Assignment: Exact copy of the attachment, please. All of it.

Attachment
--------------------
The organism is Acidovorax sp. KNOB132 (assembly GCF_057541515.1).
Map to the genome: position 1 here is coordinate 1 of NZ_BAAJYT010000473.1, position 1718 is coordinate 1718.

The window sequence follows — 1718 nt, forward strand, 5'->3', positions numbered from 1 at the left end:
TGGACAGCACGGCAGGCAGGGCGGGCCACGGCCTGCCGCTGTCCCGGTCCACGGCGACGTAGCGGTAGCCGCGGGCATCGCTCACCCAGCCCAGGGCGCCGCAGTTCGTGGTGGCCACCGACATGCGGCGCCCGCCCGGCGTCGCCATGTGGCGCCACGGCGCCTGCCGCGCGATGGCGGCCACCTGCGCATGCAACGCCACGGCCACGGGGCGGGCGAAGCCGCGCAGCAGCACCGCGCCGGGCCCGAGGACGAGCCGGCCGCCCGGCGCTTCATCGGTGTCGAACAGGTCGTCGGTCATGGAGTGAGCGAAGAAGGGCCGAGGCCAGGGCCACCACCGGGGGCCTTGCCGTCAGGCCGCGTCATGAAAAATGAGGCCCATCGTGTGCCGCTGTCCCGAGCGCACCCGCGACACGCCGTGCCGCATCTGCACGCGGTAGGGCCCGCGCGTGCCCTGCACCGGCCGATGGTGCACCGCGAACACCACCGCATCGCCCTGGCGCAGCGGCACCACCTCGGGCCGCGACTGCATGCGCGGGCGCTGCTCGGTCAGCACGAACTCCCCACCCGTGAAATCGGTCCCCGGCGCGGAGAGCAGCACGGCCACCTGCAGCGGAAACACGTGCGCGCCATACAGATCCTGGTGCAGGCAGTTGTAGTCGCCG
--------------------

The organism is Acidovorax sp. KNOB132 (assembly GCF_057541515.1).
Map to the genome: position 1 here is coordinate 1 of NZ_BAAJYT010000473.1, position 1718 is coordinate 1718.

The window sequence follows — 1718 nt, forward strand, 5'->3', positions numbered from 1 at the left end:
TGGACAGCACGGCAGGCAGGGCGGGCCACGGCCTGCCGCTGTCCCGGTCCACGGCGACGTAGCGGTAGCCGCGGGCATCGCTCACCCAGCCCAGGGCGCCGCAGTTCGTGGTGGCCACCGACATGCGGCGCCCGCCCGGCGTCGCCATGTGGCGCCACGGCGCCTGCCGCGCGATGGCGGCCACCTGCGCATGCAACGCCACGGCCACGGGGCGGGCGAAGCCGCGCAGCAGCACCGCGCCGGGCCCGAGGACGAGCCGGCCGCCCGGCGCTTCATCGGTGTCGAACAGGTCGTCGGTCATGGAGTGAGCGAAGAAGGGCCGAGGCCAGGGCCACCACCGGGGGCCTTGCCGTCAGGCCGCGTCATGAAAAATGAGGCCCATCGTGTGCCGCTGTCCCGAGCGCACCCGCGACACGCCGTGCCGCATCTGCACGCGGTAGGGCCCGCGCGTGCCCTGCACCGGCCGATGGTGCACCGCGAACACCACCGCATCGCCCTGGCGCAGCGGCACCACCTCGGGCCGCGACTGCATGCGCGGGCGCTGCTCGGTCAGCACGAACTCCCCACCCGTGAAATCGGTCCCCGGCGCGGAGAGCAGCACGGCCACCTGCAGCGGAAACACGTGCGCGCCATACAGATCCTGGTGCAGGCAGTTGTAGTCGCCG